and listen to the night. He still felt the radiant warmth of the
afternoon pulsing through him and he lay back while the stars wheeled
slowly, imperceptibly above him. He closed his eyes.
The dream came quietly, stealing into his subconscious like a distant
memory. He saw a white house and an apple tree in the yard, and
he knew she had climbed this tree many times. There was a garden
and a strawberry patch, and an old rusted oil barrel from years ago
mounted on wood blocks. There was a cottonwood tree shading the
house and a large porch with pillars and paint peeling off.
He felt her presence–almost saw her, but it was more of an
impression, a feeling of someone being near. Startled, he
woke. He sat still listening to the lapping of water, watching
the path of the moon on the waves. He was not afraid. He
knew now that she meant him no harm. Her sadness was
overwhelming, and it spoke to his own yearning.
Vincent rose and returned to the cabin.
Catherine tossed restlessly, unable to sleep. She had heard
Vincent’s movements and knew he was writing in his journal. She
wondered what he wrote–maybe she didn’t want to know. Would his
words be filled with the ache of having to go back? She wondered
again if she really had been selfish to do this.
She had heard the door close as he went outside. Should she go
find him or give him some privacy while he dealt with the reality of
going home tomorrow night? She was about to follow her instincts
and look for him when the bedroom door opened slowly and there he stood.
Catherine waited, not speaking. He came forward, letting his
cloak slide to the floor, and sat on the edge of the bed. He took
her hand gently. There were questions in his eyes and longing;
there was uncertainty and resolve. The moonlight made a slow, dim
path through the
As if he had read her mind, he said, “Regret nothing, Catherine.”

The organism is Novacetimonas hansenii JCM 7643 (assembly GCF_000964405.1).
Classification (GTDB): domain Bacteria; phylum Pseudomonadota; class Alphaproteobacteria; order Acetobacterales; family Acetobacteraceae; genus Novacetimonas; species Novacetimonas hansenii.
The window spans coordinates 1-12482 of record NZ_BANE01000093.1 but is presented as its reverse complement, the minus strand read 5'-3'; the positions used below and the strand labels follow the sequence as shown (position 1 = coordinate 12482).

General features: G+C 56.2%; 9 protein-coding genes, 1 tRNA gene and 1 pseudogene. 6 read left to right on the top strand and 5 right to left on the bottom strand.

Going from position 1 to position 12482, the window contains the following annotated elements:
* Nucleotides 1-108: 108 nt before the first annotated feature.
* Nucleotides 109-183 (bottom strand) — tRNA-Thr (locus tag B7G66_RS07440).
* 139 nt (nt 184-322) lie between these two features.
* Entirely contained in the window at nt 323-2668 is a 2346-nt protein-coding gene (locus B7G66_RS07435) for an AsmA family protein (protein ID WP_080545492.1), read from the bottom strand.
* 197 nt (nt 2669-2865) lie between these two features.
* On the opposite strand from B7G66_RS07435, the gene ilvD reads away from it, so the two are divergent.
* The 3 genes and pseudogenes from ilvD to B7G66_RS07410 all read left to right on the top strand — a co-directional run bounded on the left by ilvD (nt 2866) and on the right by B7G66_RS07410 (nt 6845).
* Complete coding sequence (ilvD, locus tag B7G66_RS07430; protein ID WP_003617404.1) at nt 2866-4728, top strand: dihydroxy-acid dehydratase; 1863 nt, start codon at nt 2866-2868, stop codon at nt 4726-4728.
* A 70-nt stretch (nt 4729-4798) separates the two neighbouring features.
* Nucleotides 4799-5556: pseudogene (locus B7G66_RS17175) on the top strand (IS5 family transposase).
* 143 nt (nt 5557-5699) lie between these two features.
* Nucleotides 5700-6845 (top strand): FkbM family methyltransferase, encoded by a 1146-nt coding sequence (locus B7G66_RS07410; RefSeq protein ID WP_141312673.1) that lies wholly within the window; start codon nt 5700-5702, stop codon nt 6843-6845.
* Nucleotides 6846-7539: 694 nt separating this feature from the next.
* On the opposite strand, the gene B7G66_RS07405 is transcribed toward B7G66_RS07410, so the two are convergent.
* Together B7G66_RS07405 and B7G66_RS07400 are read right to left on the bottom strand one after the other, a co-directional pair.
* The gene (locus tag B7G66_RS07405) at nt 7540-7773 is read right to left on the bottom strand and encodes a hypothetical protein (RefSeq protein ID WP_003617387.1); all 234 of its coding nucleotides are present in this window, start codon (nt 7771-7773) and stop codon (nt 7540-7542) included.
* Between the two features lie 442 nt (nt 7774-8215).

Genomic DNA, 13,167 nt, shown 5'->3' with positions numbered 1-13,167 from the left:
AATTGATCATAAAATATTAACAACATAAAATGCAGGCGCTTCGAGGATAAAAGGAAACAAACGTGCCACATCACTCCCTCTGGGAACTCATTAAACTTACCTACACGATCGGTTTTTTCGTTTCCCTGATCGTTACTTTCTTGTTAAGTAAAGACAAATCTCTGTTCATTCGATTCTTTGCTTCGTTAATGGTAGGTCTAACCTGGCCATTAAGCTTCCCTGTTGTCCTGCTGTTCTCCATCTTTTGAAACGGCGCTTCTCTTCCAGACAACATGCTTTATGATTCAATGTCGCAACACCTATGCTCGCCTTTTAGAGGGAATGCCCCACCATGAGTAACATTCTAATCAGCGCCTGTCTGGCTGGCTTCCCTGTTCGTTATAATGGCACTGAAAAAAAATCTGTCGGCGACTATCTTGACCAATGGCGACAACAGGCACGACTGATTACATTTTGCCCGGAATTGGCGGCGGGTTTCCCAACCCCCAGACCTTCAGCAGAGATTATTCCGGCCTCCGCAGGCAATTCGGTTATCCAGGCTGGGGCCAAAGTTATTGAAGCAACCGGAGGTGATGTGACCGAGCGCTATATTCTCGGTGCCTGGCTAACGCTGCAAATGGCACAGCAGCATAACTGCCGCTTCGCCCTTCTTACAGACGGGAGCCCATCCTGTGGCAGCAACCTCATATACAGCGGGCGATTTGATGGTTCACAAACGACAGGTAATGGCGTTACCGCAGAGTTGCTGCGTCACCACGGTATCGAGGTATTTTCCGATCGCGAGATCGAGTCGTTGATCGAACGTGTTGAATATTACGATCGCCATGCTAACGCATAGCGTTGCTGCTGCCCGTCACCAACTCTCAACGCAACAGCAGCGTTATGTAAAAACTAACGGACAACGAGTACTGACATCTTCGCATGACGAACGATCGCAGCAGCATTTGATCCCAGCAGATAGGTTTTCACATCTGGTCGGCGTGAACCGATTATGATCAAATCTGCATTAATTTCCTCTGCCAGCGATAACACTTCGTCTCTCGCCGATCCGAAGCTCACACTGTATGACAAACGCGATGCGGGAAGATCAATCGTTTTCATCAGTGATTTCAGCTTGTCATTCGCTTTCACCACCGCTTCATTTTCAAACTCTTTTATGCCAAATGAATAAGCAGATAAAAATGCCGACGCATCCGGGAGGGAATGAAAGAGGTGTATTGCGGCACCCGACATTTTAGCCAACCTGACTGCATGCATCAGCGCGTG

Of course he would have felt her trepidation through their bond.
“I would have given my life for this chance to be with you in the real world.
I had a dream. She said one word to me. Live.
Because she never got a chance to. And I realized that regardless
of our circumstances, the differences in our lives–we are here and
alive. We must be
no matter what. Catherine, for these few days we have lived.”
On Sunday, they walked hand in hand in the sunlight. Life was
made of moments and they embraced each one. They lay in the warm
meadow grass and flowers.
Catherine chose to take it as a promise. This was not the end,
but a beginning. The dawn of a new existence. There were
possibilities and they would find them. When Peter came with the
van that night, she felt the darkness was no longer oppressive, no longer filled
with doubt and worry and the scarcity of their time together.
Back in the tunnels, for the first time their parting was filled with expectation.
The next day, Catherine came to his chamber with a manilla envelope in her hand.
“Her name was Rhonda Christine Powell. Her father was a brutish man. He
came home drunk one night when she was fourteen and assaulted her. She fought
him. She fell and hit her head and died. He maintained until his death in
prison that it was an accident. Her mother and younger brother
abandoned the house and moved away.”
Catherine brought out the pictures in the envelope and Vincent saw the
white house from his dream, the apple tree, the oil barrel.
He touched the barrel in the picture. “It was her horse. She pretended she could ride far away from her life there.”
That night Vincent put the doll on the shelf with his treasures. “I will never forget you, Rhonda Christine.”
I can go now. I don’t have to stay here anymore.
This was my place by the lake, my
sanctuary, my safe place–always. It’s pretty here, but I think
there’s a beautiful light on the other side of the moon that I have to
You cared that I lived. Now I can go.
(In memory of Rhonda)